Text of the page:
Here Comes Harold Camping’s October 21, 2011!
By Dianne E. Butts –
Last spring, Harold Camping made national news when he predicted the Rapture would occur May 21, 2011. What’s the Rapture? It is an event that many Christians believe will occur during the “End Times,” which we talked about a little in my column last month.
One of the foundational beliefs of Christianity is that Jesus will return to earth—as an adult, just like when He died, alive and powerful. We believe this because Scripture tells us so in many places. Here are just couple:
- Jesus Himself talked about His coming. Three of the four gospel writers recorded this conversation: Matthew in his book’s chapter 24, Mark in chapter 13, and Luke in 21. Jesus talked about many things that would happen just before He comes, including wars, earthquakes, and natural disasters that would increase in intensity and frequency like a woman’s birth pangs.
- Also, as the resurrected Jesus was ascending into heaven, two angels appeared suddenly and said, “This same Jesus, who has been taken from you into heaven, will come back in the same way you have seen him go into heaven” (Acts 1:11).
Some Christians believe that just before His second coming, the Rapture will take place. The Rapture is when all true Christians are suddenly whisked away, taken out of the world to meet the Lord. This belief is based on Bible verses like 1 Corinthians 15:51-53 and 1 Thessalonians 4:16-18, which says in part, “…we who are still alive and are left will be caught up together with them in the clouds to meet the Lord in the air.”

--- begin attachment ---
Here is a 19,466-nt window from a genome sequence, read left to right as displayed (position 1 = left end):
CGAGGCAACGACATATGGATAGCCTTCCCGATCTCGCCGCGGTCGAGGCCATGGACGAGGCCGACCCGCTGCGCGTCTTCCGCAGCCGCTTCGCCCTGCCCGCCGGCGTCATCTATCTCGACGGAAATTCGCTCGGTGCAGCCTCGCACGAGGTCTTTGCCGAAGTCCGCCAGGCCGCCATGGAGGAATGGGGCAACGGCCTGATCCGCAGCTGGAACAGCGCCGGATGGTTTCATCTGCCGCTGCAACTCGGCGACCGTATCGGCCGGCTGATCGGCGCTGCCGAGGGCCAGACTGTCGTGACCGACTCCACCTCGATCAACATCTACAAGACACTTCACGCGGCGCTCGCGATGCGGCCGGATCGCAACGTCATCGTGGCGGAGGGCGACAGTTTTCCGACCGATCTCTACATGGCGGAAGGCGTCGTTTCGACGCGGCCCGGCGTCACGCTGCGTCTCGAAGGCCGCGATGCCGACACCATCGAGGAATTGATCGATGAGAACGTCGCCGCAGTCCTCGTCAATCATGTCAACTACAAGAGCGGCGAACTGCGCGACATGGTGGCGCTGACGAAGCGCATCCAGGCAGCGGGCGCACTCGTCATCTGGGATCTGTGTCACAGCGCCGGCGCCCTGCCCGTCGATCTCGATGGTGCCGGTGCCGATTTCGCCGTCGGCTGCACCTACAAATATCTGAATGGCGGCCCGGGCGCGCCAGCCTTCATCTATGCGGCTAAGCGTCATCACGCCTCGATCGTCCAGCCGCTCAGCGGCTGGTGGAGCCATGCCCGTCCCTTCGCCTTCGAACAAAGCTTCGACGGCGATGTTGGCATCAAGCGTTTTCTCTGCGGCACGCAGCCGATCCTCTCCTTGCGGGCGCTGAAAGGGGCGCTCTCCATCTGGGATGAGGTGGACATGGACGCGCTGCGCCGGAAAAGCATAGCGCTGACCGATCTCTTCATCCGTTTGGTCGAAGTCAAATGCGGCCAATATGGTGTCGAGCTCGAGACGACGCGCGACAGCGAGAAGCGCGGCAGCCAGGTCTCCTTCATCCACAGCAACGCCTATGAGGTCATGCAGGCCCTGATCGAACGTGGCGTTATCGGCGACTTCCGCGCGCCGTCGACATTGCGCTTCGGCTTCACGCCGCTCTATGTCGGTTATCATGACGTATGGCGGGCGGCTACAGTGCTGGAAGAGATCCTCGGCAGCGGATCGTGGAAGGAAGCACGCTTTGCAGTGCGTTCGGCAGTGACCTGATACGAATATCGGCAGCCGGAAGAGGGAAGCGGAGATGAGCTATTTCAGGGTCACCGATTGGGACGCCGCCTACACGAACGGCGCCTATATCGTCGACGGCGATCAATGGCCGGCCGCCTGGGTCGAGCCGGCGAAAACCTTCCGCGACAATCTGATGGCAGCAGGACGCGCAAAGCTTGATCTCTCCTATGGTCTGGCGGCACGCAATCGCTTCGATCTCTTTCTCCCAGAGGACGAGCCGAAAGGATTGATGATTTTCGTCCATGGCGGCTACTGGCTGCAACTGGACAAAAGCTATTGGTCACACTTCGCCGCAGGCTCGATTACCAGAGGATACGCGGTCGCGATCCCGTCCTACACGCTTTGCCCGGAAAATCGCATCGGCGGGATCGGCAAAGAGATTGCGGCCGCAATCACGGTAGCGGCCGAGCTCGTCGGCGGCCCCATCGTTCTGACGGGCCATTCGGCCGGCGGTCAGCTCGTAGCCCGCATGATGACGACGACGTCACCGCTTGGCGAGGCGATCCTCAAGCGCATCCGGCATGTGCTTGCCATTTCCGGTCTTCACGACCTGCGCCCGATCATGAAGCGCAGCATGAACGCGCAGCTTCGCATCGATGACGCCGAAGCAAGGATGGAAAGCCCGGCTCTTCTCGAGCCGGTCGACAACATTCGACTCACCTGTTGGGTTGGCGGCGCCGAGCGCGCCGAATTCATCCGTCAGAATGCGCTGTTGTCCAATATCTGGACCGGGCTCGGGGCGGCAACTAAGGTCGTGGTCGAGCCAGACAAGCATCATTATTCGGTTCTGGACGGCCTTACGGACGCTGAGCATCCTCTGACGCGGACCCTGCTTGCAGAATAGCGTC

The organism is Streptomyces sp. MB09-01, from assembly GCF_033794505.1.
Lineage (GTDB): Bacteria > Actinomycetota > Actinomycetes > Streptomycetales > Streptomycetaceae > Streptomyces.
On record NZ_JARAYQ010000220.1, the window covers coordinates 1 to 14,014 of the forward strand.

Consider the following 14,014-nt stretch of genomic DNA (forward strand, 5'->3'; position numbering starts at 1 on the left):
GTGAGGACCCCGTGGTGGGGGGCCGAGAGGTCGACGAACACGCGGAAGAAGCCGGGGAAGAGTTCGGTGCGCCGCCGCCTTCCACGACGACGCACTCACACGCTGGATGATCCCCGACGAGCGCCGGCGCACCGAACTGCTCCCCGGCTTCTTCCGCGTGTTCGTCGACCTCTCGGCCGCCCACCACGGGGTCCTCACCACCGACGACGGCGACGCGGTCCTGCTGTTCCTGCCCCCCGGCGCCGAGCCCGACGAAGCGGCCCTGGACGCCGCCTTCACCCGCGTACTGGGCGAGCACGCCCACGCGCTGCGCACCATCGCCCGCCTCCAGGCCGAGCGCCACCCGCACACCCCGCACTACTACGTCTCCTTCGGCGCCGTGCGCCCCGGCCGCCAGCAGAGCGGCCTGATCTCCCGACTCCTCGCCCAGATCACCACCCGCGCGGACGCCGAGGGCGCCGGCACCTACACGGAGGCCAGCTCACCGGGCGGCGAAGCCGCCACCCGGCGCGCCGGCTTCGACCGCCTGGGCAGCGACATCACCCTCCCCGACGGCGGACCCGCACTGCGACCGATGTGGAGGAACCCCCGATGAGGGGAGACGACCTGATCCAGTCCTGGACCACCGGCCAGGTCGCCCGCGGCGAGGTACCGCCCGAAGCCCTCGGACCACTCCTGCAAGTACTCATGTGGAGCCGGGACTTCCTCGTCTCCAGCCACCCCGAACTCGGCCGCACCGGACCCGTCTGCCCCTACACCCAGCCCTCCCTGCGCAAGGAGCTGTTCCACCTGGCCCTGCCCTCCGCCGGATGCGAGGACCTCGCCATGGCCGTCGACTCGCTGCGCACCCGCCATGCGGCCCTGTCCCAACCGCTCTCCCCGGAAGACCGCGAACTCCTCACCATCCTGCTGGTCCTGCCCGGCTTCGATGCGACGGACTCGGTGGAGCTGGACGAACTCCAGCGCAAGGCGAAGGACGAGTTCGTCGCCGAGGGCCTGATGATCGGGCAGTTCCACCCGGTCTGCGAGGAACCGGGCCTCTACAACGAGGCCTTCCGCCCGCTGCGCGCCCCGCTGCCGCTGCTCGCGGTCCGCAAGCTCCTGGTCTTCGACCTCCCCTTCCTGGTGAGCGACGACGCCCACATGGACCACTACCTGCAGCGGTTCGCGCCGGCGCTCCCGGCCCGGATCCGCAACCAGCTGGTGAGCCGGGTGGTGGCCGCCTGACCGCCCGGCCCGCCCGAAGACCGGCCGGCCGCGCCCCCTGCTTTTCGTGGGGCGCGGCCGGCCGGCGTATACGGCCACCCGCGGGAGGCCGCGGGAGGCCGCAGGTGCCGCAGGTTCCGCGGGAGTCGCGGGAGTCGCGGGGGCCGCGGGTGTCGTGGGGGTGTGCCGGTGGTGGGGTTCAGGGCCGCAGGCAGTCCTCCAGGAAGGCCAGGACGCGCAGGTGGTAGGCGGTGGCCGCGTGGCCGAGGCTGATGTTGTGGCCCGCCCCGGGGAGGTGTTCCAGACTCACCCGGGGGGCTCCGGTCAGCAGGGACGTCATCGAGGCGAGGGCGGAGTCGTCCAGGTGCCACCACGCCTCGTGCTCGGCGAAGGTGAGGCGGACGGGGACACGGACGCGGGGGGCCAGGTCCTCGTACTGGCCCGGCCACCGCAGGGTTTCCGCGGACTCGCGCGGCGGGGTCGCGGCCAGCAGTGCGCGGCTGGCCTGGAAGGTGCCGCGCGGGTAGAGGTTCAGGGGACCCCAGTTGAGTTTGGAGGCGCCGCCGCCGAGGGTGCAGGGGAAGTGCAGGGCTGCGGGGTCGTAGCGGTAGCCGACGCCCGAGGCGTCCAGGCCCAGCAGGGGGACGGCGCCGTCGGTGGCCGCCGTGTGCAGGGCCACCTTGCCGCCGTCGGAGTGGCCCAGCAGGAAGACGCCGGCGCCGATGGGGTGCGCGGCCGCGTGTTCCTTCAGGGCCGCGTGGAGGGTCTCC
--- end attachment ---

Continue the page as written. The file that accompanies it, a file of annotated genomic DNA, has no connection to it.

The Bible describes the “End Times” as the last seven years of human history as we know it, known as the great “Tribulation.” This seven year period is divided into two halves of three and a half years each. Some Christians believe the Rapture will occur at the beginning of the seven years, as sort of a kick-off event. Others believe it will take place at the halfway point.
Harold Camping said he’d done some calculations (I don’t know what) and that the Rapture would occur on May 21, 2011. But on May 22 we were still here. Quickly afterwards media reported he said he had miscalculated or that God was giving us another five months—until October 21, 2011.
Since May, I’ve heard Harold Camping called a false prophet. And that is true, because a true prophet of God can’t be wrong. If a “prophet’s” prediction does not come true, it was not from God and so he or she is a false prophet.
However Mr. Camping sure had people talking. And I think that’s a good thing. I heard one radio talk show on a mainstream (meaning not “Christian”) radio station with a host that was Jewish. He was asking questions about the “Rapture” and Christians were calling in explaining what that meant. The host just kept saying he was blown away by how well-informed the Christians were!
Only nineteen days after Mr. Camping’s failed prediction, on June 9th, he suffered a stroke from which he is still recovering. I found myself wondering if Harold Camping would live to see October 21, 2011, or if his own personal “rapture” would occur by then. Whether his stroke was a judgment from God or not I’ll let you decide.
But I believe God can use even false prophets for His glory and I hope even more people are talking and thinking about God this October. And I hope Christians will continue to talk about what they know, because there are people out there who are curious, are listening, and are taking note.